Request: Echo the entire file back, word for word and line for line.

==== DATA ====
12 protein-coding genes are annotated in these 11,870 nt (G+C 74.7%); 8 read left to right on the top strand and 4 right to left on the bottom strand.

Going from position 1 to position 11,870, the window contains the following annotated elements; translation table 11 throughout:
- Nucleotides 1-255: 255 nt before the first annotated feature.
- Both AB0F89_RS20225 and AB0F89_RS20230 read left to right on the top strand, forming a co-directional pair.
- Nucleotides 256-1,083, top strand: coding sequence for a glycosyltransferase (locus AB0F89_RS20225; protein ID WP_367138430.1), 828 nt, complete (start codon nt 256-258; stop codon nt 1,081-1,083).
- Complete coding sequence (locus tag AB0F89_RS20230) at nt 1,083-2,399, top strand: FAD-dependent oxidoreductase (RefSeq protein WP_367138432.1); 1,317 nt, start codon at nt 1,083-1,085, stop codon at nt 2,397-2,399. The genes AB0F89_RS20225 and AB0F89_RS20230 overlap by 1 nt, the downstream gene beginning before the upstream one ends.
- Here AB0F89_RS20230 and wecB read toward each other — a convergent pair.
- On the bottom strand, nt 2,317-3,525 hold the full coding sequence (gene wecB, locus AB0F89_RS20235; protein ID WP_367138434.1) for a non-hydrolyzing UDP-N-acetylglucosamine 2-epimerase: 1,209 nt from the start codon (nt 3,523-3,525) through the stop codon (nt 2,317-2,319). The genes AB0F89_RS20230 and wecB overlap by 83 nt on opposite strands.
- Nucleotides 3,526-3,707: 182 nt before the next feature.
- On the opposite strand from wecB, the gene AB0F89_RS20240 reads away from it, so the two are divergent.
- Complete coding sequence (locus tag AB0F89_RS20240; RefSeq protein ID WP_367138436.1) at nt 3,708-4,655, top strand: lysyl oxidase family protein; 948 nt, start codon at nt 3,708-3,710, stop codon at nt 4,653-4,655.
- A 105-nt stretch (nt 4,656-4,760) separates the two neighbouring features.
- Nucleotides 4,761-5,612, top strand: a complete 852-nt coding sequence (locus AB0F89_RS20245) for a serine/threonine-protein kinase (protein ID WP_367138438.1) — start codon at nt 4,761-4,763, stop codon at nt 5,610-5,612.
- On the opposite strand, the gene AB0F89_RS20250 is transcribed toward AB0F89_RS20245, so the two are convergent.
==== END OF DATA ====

12 protein-coding genes are annotated in these 11,870 nt (G+C 74.7%); 8 read left to right on the top strand and 4 right to left on the bottom strand.

Going from position 1 to position 11,870, the window contains the following annotated elements; translation table 11 throughout:
- Nucleotides 1-255: 255 nt before the first annotated feature.
- Both AB0F89_RS20225 and AB0F89_RS20230 read left to right on the top strand, forming a co-directional pair.
- Nucleotides 256-1,083, top strand: coding sequence for a glycosyltransferase (locus AB0F89_RS20225; protein ID WP_367138430.1), 828 nt, complete (start codon nt 256-258; stop codon nt 1,081-1,083).
- Complete coding sequence (locus tag AB0F89_RS20230) at nt 1,083-2,399, top strand: FAD-dependent oxidoreductase (RefSeq protein WP_367138432.1); 1,317 nt, start codon at nt 1,083-1,085, stop codon at nt 2,397-2,399. The genes AB0F89_RS20225 and AB0F89_RS20230 overlap by 1 nt, the downstream gene beginning before the upstream one ends.
- Here AB0F89_RS20230 and wecB read toward each other — a convergent pair.
- On the bottom strand, nt 2,317-3,525 hold the full coding sequence (gene wecB, locus AB0F89_RS20235; protein ID WP_367138434.1) for a non-hydrolyzing UDP-N-acetylglucosamine 2-epimerase: 1,209 nt from the start codon (nt 3,523-3,525) through the stop codon (nt 2,317-2,319). The genes AB0F89_RS20230 and wecB overlap by 83 nt on opposite strands.
- Nucleotides 3,526-3,707: 182 nt before the next feature.
- On the opposite strand from wecB, the gene AB0F89_RS20240 reads away from it, so the two are divergent.
- Complete coding sequence (locus tag AB0F89_RS20240; RefSeq protein ID WP_367138436.1) at nt 3,708-4,655, top strand: lysyl oxidase family protein; 948 nt, start codon at nt 3,708-3,710, stop codon at nt 4,653-4,655.
- A 105-nt stretch (nt 4,656-4,760) separates the two neighbouring features.
- Nucleotides 4,761-5,612, top strand: a complete 852-nt coding sequence (locus AB0F89_RS20245) for a serine/threonine-protein kinase (protein ID WP_367138438.1) — start codon at nt 4,761-4,763, stop codon at nt 5,610-5,612.
- On the opposite strand, the gene AB0F89_RS20250 is transcribed toward AB0F89_RS20245, so the two are convergent.